Are Alberta's General Practitioner (GP) to Specialist Referral Pathways Aligned with Existing Principles and Best Practices for Patient Empowerment (PE)?
Long wait times, inefficient care coordination, and patient disengagement have been identified as significant issues in Canadian specialist care (Liddy et al. 2018). This lack of patient engagement could be attributed to the common belief that patients do not have the right expertise (Baker et al. 2016; Brekke, Nuscheler, and Straume 2007, 18), which seems to be enshrined in the gatekeeping role that Canadian general practitioners (GPs) routinely play when referring patients to specialists (Forrest 2003). Whatever the origins and intents of deploying GPs to control access to specialists, poor performance in the GP to specialist (G2S) pathway not only delays treatment and care (Liddy et al. 2018), but it can also cause unnecessary harms (i.e., pain, stress) to patients (McCarron et al. 2019; Manafo et al. 2018). Indeed, poor transitions between GPs and specialists can lead to negative health outcomes (Yiu et al. 2015, 24), especially when patients face repeated, but necessary, transitions between HCPs throughout their care.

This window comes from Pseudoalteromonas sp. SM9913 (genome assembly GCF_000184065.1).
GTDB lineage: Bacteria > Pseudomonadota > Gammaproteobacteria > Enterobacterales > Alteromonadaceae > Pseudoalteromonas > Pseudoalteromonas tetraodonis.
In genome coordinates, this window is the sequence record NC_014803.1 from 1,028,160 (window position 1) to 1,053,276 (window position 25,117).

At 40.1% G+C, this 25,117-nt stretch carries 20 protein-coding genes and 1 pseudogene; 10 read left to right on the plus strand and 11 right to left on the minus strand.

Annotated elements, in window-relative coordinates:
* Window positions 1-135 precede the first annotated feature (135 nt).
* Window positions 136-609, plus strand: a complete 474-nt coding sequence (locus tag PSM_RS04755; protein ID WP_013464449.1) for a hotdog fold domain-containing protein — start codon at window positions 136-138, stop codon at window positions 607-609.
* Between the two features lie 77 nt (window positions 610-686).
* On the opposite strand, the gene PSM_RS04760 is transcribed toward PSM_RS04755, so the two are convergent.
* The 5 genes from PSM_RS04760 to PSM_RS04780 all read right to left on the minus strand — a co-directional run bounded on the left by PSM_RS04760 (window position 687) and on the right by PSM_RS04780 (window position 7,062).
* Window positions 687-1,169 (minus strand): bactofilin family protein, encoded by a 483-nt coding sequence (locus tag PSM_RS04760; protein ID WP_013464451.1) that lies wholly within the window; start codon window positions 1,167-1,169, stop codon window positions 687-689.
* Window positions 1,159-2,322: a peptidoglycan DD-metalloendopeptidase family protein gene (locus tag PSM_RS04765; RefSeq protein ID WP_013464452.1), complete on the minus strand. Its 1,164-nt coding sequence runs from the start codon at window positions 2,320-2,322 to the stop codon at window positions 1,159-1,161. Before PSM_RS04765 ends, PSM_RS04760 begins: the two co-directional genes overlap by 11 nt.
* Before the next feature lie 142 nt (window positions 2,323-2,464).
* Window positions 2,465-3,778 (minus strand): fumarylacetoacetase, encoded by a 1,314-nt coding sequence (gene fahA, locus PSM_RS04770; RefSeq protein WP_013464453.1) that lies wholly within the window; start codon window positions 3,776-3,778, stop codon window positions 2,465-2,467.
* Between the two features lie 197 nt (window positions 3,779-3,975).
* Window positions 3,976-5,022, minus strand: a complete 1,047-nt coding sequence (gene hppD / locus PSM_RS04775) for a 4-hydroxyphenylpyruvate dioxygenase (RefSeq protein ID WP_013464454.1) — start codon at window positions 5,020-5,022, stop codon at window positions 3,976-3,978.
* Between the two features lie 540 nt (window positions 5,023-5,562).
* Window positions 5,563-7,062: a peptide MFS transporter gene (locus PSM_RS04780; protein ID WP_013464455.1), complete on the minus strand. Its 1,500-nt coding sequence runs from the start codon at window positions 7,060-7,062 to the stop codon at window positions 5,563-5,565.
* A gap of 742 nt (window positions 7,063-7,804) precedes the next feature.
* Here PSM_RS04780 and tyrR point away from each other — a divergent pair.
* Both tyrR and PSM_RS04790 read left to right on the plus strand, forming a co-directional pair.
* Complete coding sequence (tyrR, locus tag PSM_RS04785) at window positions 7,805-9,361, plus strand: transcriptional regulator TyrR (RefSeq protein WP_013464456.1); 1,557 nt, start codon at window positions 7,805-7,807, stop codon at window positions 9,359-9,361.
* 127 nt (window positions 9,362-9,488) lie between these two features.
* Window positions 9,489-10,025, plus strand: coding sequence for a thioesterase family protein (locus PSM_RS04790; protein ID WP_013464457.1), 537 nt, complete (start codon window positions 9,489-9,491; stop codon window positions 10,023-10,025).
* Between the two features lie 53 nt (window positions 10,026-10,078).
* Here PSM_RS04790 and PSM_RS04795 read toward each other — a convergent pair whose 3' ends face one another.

Wong, S. (2022) Are Alberta's General Practitioner (GP) to Specialist Referral Pathways Aligned with Existing Principles and Best Practices for Patient Empowerment (PE)? (Unpublished master's project). University of Calgary, Calgary, AB.